How to Pick a Summer Camp
There are more than 8,000 summer camps in the U.S., offering everything from canoeing to computers. Take some time with your kids to decide which summer camp is right for them and how long they should be away from home.
How Long to Stay at Summer Camp?
Most experts agree that children under 7
are too young for sleep-away camp. And a general-interest camp is best for
children under 10.
"Of course, that's flexible," says
Christopher Thurber, PhD, co-author of Summer Camp Handbook, and a
spokesperson for the American Psychological Association. "In my experience,
the lower end for a one-week sleep-away camp is 7-years-old. But even some
10-year-olds may need a shorter session."
Years ago, a seven- or eight-week camp was
the norm. Now, much shorter stays are common, as are stays at several
"Most camps use a two-week
session," says Thurber, who also is a faculty member at the Phillips Exeter
School in New Hampshire. "Now, there are many more specialty camps, and
kids are interested in getting a variety of experiences, so they may go to
several camps over the season for shorter stays. They're at soccer camp for two
weeks, then they are at computer camp for a week."
The costs for camp vary as widely as the
type of summer camps available. In 1999, the average cost for a week's stay at
a non-profit camp was $250 to $800, says Thurber. Costs are higher at
for-profit camps, where a week's stay runs from $350 to $1,200.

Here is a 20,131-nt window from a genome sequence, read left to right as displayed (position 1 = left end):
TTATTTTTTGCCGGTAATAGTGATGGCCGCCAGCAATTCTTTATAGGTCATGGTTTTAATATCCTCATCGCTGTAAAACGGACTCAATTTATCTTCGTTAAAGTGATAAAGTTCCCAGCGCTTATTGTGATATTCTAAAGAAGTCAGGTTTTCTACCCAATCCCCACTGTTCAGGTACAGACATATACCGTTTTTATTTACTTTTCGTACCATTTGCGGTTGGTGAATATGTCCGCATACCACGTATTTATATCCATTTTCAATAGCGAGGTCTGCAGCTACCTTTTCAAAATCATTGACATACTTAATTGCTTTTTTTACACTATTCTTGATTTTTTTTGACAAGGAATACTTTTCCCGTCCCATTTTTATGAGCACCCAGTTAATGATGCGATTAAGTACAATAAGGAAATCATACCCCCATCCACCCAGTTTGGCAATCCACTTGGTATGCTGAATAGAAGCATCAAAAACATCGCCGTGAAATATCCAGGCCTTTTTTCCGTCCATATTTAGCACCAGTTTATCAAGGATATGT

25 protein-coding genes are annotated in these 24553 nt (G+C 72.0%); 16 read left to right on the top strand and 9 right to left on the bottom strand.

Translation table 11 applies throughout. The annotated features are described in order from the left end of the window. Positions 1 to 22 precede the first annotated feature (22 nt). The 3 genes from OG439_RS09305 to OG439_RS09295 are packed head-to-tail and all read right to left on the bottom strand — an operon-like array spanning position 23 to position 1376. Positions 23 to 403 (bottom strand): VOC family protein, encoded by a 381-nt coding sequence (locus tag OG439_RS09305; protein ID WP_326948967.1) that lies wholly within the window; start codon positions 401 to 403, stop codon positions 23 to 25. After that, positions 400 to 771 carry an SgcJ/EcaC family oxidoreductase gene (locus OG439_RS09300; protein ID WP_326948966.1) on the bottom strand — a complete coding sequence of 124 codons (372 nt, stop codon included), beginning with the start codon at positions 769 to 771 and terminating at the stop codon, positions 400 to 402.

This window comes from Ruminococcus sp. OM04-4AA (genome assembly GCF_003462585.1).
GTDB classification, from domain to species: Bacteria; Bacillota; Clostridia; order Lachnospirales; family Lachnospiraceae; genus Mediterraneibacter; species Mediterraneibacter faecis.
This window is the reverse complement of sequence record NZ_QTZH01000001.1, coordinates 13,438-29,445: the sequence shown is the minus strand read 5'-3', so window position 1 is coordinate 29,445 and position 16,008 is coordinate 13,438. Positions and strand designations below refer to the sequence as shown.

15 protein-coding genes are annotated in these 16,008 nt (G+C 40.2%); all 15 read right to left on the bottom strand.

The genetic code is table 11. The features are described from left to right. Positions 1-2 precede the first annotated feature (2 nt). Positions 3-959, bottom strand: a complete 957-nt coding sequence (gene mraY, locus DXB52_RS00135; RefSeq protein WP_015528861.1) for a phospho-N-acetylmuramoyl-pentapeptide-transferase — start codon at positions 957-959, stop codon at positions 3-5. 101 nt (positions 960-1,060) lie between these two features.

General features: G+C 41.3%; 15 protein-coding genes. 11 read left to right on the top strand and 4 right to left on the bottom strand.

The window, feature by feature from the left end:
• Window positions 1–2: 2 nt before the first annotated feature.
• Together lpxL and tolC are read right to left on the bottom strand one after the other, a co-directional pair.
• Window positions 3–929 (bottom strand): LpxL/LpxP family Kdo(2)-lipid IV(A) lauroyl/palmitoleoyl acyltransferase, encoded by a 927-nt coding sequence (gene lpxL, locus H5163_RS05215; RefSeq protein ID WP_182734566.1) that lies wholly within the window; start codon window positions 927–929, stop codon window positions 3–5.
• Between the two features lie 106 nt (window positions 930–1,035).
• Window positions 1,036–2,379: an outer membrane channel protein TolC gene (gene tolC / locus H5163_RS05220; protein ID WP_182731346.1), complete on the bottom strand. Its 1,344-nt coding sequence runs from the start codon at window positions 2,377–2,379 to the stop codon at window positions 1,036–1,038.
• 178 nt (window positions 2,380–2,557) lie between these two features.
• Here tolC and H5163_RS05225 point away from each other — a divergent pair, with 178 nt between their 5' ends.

"Generally, the average is about $500
per week," he says.
Dealing With Homesickness at Summer Camp
"About 95% of all boys and girls
between 8 and 16 experience some feelings of homesickness on at least two days
of a two-week stay at camp," says Thurber.
While younger kids are more likely to be
homesick, the better predictor of whether any child will experience
homesickness is the kinds of experiences the child has had with previous
overnight stays, such as weekends with grandparents or sleepovers at friends'
"Avoiding homesickness all comes down
to the child's attitude," says Thurber, whose scientific work focuses on
how kids deal with separation at camp. "That's why it is so very important
to include the child in the decision process about a camp. Kids who feel forced
to go to a camps are much more likely to feel homesick than are kids who feel
like they had a chance to influence the decision process."
Another important aspect of avoiding
homesickness is to talk about it.
"There's a conventional idea that if
you mention homesickness, you'll just make them focus on it," says Thurber.
"But it doesn't work that way. Have an open discussion with your kids about
how they feel about going away. What's most important here is that the parent
gives the message that he or she believes the child can handle the stress of
being away, that the child is competent at handling temporary, uncomfortable
Thurber says one mistake many parents make
is in having "pick-up deals" with kids. "They say, 'If you feel
homesick, I will come and get you.'" Says Thurber. "But that sends the
message that you think the child is not competent to deal with an important
life challenge. That's not a good message to send."
If you've involved you child along the way,
they may have some anxiety, but they aren't likely to feel frightened for
"Parents should also make sure the
child gets some practice time at sleepovers," says Thurber. "Spend a
weekend at the grandparents or have a sleepover at a friend's
Afterward, parents can talk with a child
about how they felt being away and what made them feel better if they were